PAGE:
• Here are some sample studies and findings. Note especially the third:
  • Data like this lead us to wonder …
  • Based on our wondering, we have tried out identify next steps in an SLA research agenda, to describe and explain the way pre-literate and low literate learners acquire linguistic forms in L2: the grammar. We lay out 5 interrelated strands of an SLA research agenda, listed on your handout. In the next 5 slides, we will propose some testable hypotheses in each strand. Ask and we’ll email these to you. The 5 strands are (READ).
  • Research is needed on the way pre-literate or low-literate adolescent learners like Abukar perceive and acquire the linguistic structures of L2, and this strand of research has tremendous potential to revolutionize the way SLA research understands the role of Explicit and Implicit knowledge in SLA. *ONE possibility is that such learners don’t have to be explicitly aware of form at all – maybe they acquire L2 grammar forms implicitly, through semantic processing. While that is one possibility, we wonder when we hear persistent reports of community members memorizing and reciting long texts … and not just Somali texts, but the Koran in Arabic L2 which they do not understand. You can’t use semantic processing to recite text you don’t understand. In Strand 4 we’ll urge research on whether these persistent reports are true and if so how preliterate or low literate learners seem to process these Arabic L2 texts. *Returning to THIS strand, a second hypothesis is that some linguistic forms can be acquired implicitly through semantic processing, while others must be explicitly processed. Maybe basic word order is implicitly internalized, but changes in word order that don’t affect meaning require phonological awareness.*A third hypothesis is that preliterate learners HAVE explicit awareness of linguistic forms, but these are different forms that we expect …not phonemes or words, but maybe syllable stress or rhythm or rhyme.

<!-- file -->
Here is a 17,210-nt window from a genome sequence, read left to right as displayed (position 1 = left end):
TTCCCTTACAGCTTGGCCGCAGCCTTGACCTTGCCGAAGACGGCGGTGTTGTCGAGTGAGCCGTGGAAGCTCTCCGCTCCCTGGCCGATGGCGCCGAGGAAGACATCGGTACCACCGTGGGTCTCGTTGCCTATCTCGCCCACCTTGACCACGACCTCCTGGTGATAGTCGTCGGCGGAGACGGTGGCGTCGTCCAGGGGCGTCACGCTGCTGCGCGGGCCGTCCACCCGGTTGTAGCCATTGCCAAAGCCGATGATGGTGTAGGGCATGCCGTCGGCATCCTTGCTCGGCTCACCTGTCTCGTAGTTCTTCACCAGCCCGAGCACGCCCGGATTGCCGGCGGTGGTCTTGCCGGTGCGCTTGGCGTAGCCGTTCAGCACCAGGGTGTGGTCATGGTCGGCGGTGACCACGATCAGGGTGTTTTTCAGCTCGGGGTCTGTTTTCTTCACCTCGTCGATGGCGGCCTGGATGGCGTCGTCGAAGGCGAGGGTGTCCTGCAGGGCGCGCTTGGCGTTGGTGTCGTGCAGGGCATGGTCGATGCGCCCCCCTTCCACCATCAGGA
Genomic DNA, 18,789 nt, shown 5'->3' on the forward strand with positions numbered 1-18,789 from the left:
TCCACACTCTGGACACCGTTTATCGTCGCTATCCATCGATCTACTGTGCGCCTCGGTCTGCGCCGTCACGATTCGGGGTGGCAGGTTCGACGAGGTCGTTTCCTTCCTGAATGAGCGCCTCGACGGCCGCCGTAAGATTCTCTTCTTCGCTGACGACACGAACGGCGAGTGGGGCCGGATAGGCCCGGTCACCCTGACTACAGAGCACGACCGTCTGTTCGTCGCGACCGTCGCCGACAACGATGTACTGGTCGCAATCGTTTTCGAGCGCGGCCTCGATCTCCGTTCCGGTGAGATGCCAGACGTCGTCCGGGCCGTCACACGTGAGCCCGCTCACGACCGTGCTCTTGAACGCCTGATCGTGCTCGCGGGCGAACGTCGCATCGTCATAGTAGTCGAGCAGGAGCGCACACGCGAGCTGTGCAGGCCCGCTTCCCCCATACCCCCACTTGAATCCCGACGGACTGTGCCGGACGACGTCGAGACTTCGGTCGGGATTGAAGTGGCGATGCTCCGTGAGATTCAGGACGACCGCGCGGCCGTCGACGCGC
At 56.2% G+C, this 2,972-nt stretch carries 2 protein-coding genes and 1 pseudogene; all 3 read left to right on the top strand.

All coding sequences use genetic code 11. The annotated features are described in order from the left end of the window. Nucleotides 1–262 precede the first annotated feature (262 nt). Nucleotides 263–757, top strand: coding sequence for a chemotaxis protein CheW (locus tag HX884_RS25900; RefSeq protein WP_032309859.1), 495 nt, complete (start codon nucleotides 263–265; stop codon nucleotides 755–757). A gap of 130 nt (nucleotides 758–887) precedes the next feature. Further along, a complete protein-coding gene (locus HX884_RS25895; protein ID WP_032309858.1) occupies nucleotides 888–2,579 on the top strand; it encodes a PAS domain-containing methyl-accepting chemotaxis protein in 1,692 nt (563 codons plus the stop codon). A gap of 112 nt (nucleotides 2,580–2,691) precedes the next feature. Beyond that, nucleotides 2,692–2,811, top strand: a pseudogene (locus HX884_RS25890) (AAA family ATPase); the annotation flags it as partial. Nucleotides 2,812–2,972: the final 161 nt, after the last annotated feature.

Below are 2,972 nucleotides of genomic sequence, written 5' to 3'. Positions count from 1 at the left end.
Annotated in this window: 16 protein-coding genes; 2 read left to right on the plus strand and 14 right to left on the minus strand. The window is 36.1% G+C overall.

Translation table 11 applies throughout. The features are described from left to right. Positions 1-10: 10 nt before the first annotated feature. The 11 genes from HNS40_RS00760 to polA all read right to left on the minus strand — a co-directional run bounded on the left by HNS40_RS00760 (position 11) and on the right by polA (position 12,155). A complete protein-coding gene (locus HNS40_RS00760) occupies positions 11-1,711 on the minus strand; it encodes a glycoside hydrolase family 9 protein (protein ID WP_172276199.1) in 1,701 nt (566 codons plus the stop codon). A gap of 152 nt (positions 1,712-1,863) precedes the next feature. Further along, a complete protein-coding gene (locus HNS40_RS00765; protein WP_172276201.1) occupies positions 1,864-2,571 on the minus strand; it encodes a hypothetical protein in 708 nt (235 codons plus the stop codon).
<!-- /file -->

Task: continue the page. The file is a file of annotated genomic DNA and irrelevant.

• Longitudinal ethnographic case studies have provided tremendous insight into the way L2 learners develop their interlanguages. Howard Nicholas has directed several doctoral dissertations, longitudinal case studies of child L2 learners, including Liu (1991)’s … notes
  • A number of hypotheses relate to the way preliterate learners process corrective feedback on the accuracy of their utterances. We’ve seen an example of how we tried to test one such hypothesis in the study that included Abukar. And I’ve hinted at some of these hypotheses already.